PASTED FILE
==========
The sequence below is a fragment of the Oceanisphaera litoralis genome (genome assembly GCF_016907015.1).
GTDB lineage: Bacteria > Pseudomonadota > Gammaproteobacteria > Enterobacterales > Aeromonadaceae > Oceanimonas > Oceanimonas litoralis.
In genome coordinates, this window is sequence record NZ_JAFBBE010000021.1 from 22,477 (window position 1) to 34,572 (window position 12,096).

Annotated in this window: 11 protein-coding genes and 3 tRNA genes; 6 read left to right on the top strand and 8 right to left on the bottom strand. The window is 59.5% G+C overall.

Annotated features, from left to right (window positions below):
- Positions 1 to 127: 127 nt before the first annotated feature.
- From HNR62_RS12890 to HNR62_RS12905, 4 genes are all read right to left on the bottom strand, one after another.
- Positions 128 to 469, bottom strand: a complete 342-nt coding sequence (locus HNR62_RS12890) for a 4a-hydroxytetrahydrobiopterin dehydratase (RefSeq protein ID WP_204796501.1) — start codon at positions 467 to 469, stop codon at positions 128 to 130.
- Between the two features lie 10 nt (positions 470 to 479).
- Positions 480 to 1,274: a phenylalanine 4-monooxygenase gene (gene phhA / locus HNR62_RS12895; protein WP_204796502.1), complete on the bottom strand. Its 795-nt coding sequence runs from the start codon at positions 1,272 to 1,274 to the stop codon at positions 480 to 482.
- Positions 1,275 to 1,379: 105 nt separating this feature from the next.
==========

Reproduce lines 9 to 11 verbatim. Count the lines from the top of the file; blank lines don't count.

- Between the two features lie 10 nt (positions 470 to 479).
- Positions 480 to 1,274: a phenylalanine 4-monooxygenase gene (gene phhA / locus HNR62_RS12895; protein WP_204796502.1), complete on the bottom strand. Its 795-nt coding sequence runs from the start codon at positions 1,272 to 1,274 to the stop codon at positions 480 to 482.
- Positions 1,275 to 1,379: 105 nt separating this feature from the next.